When should you incorporate your business?
Here are some situations when it’s probably time to incorporate your business - a guide helping you take that step.
One of the most common questions early startups ask is when should they incorporate their business?
There is no golden rule, the time to incorporate will vary depending on the specific circumstances of the business. There are however, a number of factors that will influence the decision to incorporate.
One of the best pieces of advice is “Don’t incorporate a hobby. Incorporate when you are serious about making your startup a business.”
In the early stages of your start up there’s a lot to consider, developing your product, validating your idea and finding your product / market fit. Legal matters are often kept out sight and out of mind.
At some point you will need to incorporate. Here are situations when it’s probably time to incorporate.
You start taking on risk
One of the key reasons to incorporate is to help protect the owner or owners from personal liability. A company is a separate legal entity and therefore creates a corporate veil between the owners and the company. If there is ever a dispute or issue the company can insulate the owners from liability.
Cash strapped startups may want the ability to pay in equity rather than hard earned cash. to do this, a formal share structure must be sent up. As part of the incorporation process each company will have a limited allotment of shares. These shares can be kept between the owners of the business or distributed to shareholders they see fit.
More than one founder means that there is always the potential for disputes. This problem can be managed through incorporation. After incorporation, owners are limited to the number of shares purchased. The owners have a clear idea that their investment in the company is determined simply by the number of shares they own and not by any pre-incorporation verbal or written promises.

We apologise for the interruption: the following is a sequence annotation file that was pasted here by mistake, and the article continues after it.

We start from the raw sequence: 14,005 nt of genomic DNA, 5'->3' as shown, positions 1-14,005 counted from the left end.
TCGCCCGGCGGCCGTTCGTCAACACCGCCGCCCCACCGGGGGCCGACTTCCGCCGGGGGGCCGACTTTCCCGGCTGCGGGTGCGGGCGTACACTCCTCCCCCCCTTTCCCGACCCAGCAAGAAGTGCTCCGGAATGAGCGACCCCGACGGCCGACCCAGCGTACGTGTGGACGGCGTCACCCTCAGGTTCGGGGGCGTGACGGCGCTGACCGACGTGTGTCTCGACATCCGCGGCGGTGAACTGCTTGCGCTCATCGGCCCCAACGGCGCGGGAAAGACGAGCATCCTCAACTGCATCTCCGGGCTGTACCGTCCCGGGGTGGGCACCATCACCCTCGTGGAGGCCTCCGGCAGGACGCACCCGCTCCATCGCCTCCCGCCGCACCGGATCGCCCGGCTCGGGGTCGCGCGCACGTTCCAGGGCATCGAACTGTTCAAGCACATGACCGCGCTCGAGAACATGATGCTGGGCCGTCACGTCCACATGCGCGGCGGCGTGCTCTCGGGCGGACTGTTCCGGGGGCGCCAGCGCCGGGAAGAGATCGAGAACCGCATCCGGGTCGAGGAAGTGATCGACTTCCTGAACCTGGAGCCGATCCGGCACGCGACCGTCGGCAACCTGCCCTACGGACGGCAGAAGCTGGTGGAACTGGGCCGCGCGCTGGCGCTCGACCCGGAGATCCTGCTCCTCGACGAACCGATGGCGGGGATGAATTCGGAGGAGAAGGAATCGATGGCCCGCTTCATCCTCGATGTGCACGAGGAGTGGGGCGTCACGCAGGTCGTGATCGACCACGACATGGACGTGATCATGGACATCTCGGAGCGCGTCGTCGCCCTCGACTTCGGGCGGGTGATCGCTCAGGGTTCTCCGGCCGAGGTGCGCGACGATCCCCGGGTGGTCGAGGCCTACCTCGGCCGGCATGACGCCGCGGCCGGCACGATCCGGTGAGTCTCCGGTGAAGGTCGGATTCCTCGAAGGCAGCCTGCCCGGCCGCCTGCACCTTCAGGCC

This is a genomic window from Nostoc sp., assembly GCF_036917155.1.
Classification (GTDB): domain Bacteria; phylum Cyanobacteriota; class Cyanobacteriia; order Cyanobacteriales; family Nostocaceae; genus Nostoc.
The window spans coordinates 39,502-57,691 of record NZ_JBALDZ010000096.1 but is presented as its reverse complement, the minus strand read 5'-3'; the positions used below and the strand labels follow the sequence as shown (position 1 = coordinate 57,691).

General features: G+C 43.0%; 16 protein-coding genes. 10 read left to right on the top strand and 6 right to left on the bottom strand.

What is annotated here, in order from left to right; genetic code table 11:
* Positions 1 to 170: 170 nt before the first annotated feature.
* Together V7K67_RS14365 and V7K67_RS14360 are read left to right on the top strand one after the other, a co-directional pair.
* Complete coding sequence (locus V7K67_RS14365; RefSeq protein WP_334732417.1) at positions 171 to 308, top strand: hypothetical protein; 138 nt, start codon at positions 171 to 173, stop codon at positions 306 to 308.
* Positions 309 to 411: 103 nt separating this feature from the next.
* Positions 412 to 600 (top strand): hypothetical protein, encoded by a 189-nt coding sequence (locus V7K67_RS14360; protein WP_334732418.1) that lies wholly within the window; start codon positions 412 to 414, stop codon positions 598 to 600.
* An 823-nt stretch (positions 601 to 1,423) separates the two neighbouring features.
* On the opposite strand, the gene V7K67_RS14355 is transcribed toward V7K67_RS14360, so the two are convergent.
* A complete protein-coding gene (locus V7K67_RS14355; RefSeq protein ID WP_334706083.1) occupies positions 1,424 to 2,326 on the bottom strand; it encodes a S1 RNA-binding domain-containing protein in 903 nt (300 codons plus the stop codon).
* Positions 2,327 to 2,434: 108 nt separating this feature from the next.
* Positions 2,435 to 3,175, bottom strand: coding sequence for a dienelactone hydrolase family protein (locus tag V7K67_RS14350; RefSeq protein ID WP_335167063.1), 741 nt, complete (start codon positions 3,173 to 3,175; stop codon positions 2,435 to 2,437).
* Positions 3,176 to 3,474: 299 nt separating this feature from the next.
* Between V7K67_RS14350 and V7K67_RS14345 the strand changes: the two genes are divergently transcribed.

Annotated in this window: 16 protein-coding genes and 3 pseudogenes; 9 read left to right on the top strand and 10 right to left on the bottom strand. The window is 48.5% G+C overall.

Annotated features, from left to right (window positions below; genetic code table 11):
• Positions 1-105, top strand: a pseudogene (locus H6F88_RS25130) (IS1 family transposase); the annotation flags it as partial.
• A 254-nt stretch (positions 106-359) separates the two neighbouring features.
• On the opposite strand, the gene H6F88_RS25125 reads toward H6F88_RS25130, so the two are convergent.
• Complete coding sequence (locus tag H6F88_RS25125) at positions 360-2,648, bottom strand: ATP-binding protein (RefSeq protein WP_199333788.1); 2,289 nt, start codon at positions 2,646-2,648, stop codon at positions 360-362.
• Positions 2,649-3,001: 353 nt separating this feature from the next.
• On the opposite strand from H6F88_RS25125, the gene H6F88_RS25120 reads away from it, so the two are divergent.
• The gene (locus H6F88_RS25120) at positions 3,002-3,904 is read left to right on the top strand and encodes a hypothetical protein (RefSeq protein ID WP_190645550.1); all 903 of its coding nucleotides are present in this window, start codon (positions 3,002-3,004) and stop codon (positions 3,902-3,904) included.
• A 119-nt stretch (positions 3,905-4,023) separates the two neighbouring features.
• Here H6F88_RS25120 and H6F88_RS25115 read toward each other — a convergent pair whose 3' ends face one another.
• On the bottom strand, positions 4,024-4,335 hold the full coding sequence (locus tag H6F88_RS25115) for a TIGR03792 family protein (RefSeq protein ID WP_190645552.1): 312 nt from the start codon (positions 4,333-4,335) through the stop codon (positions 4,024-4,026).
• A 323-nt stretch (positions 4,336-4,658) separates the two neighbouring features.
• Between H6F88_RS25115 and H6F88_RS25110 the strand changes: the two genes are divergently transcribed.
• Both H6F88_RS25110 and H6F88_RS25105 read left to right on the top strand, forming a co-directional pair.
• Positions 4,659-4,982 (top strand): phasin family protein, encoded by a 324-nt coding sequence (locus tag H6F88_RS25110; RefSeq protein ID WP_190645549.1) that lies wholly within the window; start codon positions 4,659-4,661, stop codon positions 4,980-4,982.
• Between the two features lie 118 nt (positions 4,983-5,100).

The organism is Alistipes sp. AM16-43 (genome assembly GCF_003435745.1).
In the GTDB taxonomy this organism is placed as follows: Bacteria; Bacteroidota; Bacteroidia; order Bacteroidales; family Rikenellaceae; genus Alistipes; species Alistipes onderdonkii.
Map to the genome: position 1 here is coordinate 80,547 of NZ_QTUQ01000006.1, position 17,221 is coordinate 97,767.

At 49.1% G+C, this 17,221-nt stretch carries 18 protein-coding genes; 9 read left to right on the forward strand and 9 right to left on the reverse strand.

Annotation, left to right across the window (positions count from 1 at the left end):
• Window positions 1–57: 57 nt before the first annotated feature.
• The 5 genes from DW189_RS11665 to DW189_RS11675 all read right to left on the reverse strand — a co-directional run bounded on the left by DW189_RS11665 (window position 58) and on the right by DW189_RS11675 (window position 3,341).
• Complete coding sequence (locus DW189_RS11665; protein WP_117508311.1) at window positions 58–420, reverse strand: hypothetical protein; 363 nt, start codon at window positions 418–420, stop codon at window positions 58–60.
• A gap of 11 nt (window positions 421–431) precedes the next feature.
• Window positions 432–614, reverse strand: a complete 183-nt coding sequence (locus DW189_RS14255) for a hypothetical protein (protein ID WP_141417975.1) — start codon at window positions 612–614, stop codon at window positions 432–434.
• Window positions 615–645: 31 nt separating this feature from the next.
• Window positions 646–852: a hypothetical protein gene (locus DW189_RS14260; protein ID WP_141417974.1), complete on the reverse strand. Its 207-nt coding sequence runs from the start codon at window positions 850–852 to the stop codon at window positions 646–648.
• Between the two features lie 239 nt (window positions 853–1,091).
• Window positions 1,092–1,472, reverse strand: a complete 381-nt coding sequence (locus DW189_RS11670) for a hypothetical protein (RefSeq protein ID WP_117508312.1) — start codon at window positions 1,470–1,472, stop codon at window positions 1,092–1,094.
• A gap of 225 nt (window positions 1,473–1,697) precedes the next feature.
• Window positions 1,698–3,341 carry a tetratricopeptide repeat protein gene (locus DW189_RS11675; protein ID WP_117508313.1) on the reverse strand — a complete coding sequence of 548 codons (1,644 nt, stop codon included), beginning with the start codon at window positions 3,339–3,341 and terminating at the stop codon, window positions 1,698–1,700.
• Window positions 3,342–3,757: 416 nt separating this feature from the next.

It is much easier to raise capital if your business is incorporated. Many investors prefer to invest in an incorporated business as they know that there is some kind of formal structure set up in order to accept their investment.
Also many startups are short on cash and often need to pay employees and partners in equity rather than cash. Although it is possible to have pre-incorporation agreements to grant equity upon incorporation, it is simply easier to incorporate a company and grant stock options or equity to satisfy these promises.
Tax flexibility and incorporation tax benefits
Corporations are taxed at a lower rate than individuals. If you had any other business structure (a sole proprietorship or partnership), then you would need to pay taxes on your personal income tax statement even if that money is staying in the business. Incorporating a business will give the owners an option to be taxed as a corporation.
LawPath’s online Incorporation Solution allows to cost-effectively register a company in minutes. We then provide all the company legal documents and formation documents for you to print and download.
Unsure where to start? Contact a LawPath consultant on 1800LAWPATH to learn more about customising legal documents, obtaining a fixed-fee quote from our network of 600+ expert lawyers or to get answers to your legal questions.
Dominic is the CEO of Lawpath, dedicating his days to making legal easier, faster and more accessible to businesses. Dominic is a recognised thought-leader in Australian legal disruption, and was recognised as a winner of the 2015 Australian Legal Innovation Index.